2) As a law student, I've had five professors mention that it's a good idea to get a broker's license in order to represent ourselves as our own buyer's agent when buying our homes (if we can ever afford to with those huge students loans to pay off!). The upside is getting back the buyer's agent commission as a sort of "rebate." To support this, a couple of professors framed the issue as roughly: "most agents you would work with only have a high school degree and a few real estate courses under their belt... and could know nothing about property law. Do it yourself, control your own contract, save a lot of money." What do you think about attorneys who get real estate licenses to represent themselves, having lots of knowledge about legal issues and contracts, but no practical experience and training?
Have a great weekend!
In theory, it's a really great idea.
In practice, unless you're out there in the market all of the time, learning all of the tricks that get played or attempted, learning what the market is actually like, etcetera, you will fall into that group of persons known by the technical description "sucker."
Some lawyers apply for their broker's license and use it constantly. Those folks do fine. They know that being an agent is not just about that subset of lawyer functions that agents are allowed to perform, and if they learn about the rest of the business and keep their finger on the pulse, they are formidable.
Those who just use it to do their own occasional transactions, on the other hand... Let's just say I've had to explain to lawyers who took that kind of professorial advice exactly how they got "taken" more than once. Loans are also the same license, but there probably isn't enough money in the average loan to interest the kind of lawyer that does well in the real estate market, and what clue do they have who are likely to be the best lenders who give the best rate for a given client if they won't spend the time learning the loan market? Truth be told, they can make more money with the same time representing those who've been raked over the coals than they can working their own transactions.
The lawyers that the good agents know about and go to when there's a question or a problem? They strongly tend to use agents and brokers for their own transactions. My last boss did half a dozen transactions in the year I worked for him, for one of the best regarded real estate lawyers in town.
Your professor appears to me to be making a "does not follow" error. By the logic of "not much education", he'd be fixing a car himself, rather than using a professional mechanic. Once upon a time I was a pretty fair amateur mechanic. I haven't done more than an oil change in twenty years. I know better.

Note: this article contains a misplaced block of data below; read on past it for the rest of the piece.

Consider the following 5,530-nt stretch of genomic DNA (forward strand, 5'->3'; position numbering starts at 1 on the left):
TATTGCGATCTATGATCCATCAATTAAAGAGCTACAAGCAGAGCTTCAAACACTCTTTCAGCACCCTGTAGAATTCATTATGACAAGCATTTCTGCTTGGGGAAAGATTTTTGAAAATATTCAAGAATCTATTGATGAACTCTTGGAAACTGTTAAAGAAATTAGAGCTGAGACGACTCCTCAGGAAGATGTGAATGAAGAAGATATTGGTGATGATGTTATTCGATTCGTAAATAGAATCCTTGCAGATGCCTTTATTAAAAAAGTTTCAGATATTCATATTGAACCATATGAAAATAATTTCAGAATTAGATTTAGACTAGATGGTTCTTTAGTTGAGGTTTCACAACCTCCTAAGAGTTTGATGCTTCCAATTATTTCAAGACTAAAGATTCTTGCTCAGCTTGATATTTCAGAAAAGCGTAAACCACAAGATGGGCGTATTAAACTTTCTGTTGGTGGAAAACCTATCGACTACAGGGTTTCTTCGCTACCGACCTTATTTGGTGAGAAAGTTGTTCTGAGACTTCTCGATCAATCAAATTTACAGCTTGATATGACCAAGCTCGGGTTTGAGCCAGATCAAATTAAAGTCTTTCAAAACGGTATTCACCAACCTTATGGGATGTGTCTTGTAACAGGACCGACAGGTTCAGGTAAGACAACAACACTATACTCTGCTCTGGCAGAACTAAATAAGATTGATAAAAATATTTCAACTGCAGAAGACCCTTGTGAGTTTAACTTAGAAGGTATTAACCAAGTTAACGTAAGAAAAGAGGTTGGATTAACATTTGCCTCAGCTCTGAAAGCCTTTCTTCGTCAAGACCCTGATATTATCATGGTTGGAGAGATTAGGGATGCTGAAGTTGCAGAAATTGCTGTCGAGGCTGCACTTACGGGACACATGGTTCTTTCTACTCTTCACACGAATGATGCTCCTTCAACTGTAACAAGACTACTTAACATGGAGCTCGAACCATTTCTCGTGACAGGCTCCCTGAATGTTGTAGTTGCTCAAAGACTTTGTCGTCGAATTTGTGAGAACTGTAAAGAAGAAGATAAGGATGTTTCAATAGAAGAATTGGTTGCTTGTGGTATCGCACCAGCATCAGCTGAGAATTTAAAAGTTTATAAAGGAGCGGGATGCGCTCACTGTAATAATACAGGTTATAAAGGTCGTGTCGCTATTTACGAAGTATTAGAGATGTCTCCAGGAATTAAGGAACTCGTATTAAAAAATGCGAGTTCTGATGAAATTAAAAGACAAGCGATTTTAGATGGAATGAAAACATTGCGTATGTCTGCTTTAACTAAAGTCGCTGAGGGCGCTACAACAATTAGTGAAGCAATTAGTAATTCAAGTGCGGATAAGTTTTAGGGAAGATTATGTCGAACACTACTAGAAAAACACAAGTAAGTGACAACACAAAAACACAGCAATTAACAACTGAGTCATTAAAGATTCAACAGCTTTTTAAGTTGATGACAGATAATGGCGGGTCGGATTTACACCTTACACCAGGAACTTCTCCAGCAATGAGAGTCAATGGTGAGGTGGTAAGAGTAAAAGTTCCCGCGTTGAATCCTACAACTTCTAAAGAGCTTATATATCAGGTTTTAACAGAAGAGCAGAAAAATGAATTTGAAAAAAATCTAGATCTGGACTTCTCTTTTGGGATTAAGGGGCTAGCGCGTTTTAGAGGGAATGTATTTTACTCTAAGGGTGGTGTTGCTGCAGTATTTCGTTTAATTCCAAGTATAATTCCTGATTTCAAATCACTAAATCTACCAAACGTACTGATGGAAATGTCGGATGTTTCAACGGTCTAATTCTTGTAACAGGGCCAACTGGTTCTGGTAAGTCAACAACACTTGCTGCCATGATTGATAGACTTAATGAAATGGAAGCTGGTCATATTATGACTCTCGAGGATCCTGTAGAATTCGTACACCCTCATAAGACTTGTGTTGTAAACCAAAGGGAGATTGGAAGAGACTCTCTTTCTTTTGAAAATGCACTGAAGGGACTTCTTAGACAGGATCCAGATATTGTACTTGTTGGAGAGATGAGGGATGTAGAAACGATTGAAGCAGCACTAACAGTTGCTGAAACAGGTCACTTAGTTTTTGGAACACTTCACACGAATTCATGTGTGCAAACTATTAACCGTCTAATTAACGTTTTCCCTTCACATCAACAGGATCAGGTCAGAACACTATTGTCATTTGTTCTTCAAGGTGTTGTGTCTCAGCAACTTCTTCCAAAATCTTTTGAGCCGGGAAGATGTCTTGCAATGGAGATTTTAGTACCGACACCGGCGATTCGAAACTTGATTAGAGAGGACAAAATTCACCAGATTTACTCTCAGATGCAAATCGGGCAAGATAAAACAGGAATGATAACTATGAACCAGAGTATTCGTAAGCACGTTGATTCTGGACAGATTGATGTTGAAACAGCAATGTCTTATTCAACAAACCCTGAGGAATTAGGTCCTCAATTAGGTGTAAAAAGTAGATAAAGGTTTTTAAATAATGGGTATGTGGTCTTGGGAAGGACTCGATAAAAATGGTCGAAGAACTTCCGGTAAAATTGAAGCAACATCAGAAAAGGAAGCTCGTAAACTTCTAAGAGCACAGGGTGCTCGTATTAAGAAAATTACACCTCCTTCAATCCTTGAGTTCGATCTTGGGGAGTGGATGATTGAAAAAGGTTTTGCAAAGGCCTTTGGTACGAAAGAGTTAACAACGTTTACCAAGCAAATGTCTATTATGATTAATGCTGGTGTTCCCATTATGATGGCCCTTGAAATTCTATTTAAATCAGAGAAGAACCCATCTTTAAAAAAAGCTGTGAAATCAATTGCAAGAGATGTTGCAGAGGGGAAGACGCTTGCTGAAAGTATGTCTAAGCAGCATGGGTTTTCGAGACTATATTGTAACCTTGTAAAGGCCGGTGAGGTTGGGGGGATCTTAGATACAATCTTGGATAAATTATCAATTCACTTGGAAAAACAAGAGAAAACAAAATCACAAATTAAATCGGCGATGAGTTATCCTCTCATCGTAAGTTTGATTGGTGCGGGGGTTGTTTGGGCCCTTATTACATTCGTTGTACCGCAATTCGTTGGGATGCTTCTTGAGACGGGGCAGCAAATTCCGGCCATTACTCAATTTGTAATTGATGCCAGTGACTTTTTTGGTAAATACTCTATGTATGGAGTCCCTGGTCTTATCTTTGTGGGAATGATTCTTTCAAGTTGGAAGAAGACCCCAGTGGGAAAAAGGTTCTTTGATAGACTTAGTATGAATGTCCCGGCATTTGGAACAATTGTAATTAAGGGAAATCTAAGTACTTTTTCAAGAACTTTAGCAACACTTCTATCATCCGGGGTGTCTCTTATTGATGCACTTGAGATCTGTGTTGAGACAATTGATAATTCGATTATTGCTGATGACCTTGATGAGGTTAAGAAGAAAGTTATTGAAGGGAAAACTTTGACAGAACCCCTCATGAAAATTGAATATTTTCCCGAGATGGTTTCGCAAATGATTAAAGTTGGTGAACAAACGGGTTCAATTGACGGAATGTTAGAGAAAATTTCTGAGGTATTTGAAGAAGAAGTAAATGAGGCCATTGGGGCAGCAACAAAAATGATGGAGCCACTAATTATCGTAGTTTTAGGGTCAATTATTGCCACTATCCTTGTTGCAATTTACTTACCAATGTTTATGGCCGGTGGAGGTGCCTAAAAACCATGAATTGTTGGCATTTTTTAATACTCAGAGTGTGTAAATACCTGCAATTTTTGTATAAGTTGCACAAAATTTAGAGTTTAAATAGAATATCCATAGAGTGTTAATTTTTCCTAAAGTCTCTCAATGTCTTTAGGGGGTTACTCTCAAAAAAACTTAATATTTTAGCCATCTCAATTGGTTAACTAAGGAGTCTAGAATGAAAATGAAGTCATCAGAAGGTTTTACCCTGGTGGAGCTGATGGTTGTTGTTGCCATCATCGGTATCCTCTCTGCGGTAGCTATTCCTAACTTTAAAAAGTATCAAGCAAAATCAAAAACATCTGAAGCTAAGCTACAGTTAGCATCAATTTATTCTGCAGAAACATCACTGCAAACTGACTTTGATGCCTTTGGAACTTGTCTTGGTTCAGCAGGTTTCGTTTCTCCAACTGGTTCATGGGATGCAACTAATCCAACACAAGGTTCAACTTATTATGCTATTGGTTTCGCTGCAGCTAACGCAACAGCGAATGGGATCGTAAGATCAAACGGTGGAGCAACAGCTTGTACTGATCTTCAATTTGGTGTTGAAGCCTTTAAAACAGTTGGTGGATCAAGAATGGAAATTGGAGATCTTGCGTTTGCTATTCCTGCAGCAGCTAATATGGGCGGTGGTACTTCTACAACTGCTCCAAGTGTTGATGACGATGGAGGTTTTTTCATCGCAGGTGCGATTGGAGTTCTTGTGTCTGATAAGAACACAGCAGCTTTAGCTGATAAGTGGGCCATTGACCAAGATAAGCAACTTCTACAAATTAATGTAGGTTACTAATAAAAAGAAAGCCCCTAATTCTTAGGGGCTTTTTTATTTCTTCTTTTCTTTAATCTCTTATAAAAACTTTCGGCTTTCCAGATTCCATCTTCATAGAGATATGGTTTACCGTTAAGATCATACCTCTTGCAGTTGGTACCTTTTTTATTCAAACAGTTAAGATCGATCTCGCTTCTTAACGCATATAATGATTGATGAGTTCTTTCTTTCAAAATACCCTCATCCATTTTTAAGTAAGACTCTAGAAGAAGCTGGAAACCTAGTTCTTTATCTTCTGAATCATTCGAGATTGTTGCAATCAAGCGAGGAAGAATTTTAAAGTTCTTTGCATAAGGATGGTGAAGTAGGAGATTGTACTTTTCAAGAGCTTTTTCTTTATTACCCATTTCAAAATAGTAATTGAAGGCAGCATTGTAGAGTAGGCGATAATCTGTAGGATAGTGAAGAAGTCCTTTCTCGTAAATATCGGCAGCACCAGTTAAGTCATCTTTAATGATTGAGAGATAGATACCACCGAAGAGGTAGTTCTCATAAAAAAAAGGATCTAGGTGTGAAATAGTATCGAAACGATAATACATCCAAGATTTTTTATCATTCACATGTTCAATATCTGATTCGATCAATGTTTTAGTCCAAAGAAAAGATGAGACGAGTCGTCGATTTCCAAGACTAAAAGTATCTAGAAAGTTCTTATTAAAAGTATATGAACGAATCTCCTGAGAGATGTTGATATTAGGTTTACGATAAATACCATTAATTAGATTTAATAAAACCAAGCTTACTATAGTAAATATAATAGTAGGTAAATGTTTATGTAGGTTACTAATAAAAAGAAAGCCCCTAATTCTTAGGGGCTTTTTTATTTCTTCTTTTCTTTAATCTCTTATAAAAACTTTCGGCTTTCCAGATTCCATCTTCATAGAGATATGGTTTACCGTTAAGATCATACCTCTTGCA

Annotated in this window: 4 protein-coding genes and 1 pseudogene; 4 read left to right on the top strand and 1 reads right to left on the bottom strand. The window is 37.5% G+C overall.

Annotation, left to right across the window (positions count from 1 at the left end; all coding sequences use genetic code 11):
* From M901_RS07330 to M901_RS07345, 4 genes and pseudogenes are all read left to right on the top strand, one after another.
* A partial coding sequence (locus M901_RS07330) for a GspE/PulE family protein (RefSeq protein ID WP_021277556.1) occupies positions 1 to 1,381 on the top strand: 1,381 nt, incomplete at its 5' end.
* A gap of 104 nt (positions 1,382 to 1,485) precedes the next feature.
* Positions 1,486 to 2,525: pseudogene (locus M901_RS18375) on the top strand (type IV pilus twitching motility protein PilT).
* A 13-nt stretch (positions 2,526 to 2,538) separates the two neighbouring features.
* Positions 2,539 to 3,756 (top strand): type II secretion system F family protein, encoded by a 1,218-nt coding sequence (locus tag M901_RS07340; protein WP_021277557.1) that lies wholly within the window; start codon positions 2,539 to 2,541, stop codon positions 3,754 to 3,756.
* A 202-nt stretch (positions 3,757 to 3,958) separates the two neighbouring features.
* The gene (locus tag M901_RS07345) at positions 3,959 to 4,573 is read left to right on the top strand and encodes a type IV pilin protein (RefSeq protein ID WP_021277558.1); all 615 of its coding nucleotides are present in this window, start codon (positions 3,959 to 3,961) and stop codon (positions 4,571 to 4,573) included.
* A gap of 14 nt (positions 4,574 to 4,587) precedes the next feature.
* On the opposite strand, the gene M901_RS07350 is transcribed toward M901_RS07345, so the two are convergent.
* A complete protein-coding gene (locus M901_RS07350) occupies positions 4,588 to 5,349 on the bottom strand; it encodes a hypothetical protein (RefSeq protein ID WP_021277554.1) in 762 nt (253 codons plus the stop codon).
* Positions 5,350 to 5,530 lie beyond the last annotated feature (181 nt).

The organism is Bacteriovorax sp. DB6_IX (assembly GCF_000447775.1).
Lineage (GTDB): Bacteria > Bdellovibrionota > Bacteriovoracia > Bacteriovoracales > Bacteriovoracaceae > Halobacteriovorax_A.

The real problem here is confusing general education and specific expertise.
In order to be a good agent, you have to spend time constantly keeping up with the state of the market. If you think a given property is worth less than it is, no transaction. If you think it's worth more, your client is wasting money. The questions I keep asking myself have to do with the utility of this one specific property for one specific client, and at what point, in my estimation, they're better off just walking away from the negotiations.
It's true that some agents are just barely high school graduates. Others have MBAs. More important than level of education, more important than how much business they do, more important even than experience, is attitude. Just as important as attitude is market knowledge. And right up there with both of them is negotiating skill in the context of real estate. None of these three skills is certified by a law degree, passing the bar, or anything else.
The result? Lawyers who work at real estate make formidable agents and brokers. Lawyers who get their broker's license because they think they're going to save themselves money by doing their own transaction are lawyers who represent themselves. And we've all heard about lawyers who represent themselves having a fool for a client. The amounts at stake in real estate are large enough that items which are small differences relative to the size of the entire transaction are nonetheless, significant amounts of money. Getting paid all of a three percent cooperating broker's concession can end up costing you ten percent easily. And that is in addition to the costs of doing real estate (MLS access, agent keys, licensing fees, etcetera) and the economic costs of the other money you could be making if you were doing what you're really trained for.